Adjacent Segment Disease

The human spine is built for movement. Spinal fusion surgeries use bone grafts and/or hardware to permanently “lock” together two or more vertebrae for the purpose of making a section of the spine thought to be producing pain symptoms immovable. After a fusion surgery, you’ll likely lose the ability to move your spine at the place where the procedure was done. This means you will no longer be able to bend forward, arch back, twist or tilt your spine at the specific level or levels addressed in surgery.

This “locking” of the spine’s segment invariably forces adjacent parts of the spine to compensate and try to keep the spine flexible. Unfortunately, this stresses and overloads those upper and lower vertebrae, forcing the intervertebral discs to break down and causing nerve compression and pain after back fusion leading to a condition known as Adjacent Segment Disease (ASD). ASD is most likely to occur in the motion segments of the spine used most often, such as L4/L5 and L5/S1 near the highly mobile lower lumbar region and C5/C6 and C6/C7 near the highly mobile upper cervical region.

Adjacent Segment Disease Conditions

This overloading of the adjacent segments of the spine brought on by spinal fusions can result in a number of conditions in the adjacent segments, including:

Bone spurs

Spondylolisthesis

Herniated discs

Degenerative arthritis in the facet joints

Stenosis (narrowing of the spaces for the nerves)

These conditions all have the capacity to compress nerves in the spine, causing pain, and conditions including:

Radiculopathy: pain that radiates into the arms or legs

Myelopathy: pain that travels along the spinal cord

Approximately 25% of patients who have undergone fusions develop Adjacent Segment Disease about 5 years post-surgery. For those undergoing three- or-four level fusions 29% develop ASD at 5 years and 40% at 10 years.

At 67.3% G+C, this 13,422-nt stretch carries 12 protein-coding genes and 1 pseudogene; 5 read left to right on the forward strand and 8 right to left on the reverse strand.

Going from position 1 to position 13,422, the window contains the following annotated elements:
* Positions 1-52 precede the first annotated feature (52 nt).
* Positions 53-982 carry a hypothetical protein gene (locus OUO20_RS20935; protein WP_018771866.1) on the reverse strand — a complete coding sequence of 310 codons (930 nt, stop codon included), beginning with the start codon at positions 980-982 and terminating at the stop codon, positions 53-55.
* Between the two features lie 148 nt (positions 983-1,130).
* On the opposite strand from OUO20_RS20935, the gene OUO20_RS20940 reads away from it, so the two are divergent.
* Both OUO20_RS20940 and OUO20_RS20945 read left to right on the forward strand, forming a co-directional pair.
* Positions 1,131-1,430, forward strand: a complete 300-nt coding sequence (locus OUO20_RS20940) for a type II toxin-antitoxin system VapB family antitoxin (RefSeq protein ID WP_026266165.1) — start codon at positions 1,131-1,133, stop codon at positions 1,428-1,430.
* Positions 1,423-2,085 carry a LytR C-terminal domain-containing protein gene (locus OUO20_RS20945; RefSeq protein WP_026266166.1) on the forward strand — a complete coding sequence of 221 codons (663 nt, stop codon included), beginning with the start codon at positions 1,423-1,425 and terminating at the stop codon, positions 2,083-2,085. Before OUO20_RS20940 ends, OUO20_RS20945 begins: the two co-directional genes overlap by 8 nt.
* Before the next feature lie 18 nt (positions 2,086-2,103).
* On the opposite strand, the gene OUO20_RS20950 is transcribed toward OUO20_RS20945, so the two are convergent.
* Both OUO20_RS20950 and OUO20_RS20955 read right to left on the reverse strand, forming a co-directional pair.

Diagnosing Adjacent Segment Disease

To diagnose adjacent segment disease, your doctor will likely evaluate any radiculopathy and/or myelopathy. If your doctor can trace those types of pain back to the motion segments above and/or below your surgery site, you may have adjacent segment disease.

Treating Adjacent Segment Disease

Because the conditions resulting from Adjacent Segment Disease are new conditions brought on by nerve compression, conservative treatment may be initially advised, such as:

Physical therapy

Rest

Cortico steroids

NSAIDs

However should these conservative treatments fail to relieve the pain, surgery may be necessary. Traditionally extended fusions or the implantation of interspinous devices have been recommended. The Bonati Spine Institute strongly recommends against extended fusions and implants, since these procedures result in higher rates of ASD in the adjacent segments.

Additionally artificial disc replacements are sometimes recommended for ASD. However, researchers writing in the European Spine Journal, looked at nearly 15 years of data from several studies and found a complication rate for implanted artificial discs of over 50 percent. Potential complications associated with artificial disc surgery may include an allergic reaction to the implant material, implanted discs bending, breaking, loosening, or moving, and nerve or spinal cord injury, possibly causing impairment or paralysis.

The Bonati Spine Procedures have been shown to be highly effective in decompressing the nerves without fusions to treat spinal conditions and very successful in avoiding adjacent segment disease. These procedures produce far fewer complications and preserve motion of the spine, therefore, the potentially deleterious effects of spine and ASD is avoided. The Bonati Spine Procedures can also benefit patients who have already undergone spinal fusions and suffer from ADS symptoms. For more information on how these procedures may help you avoid ASD or be the answer to your ASD simply call (855) 267-0482.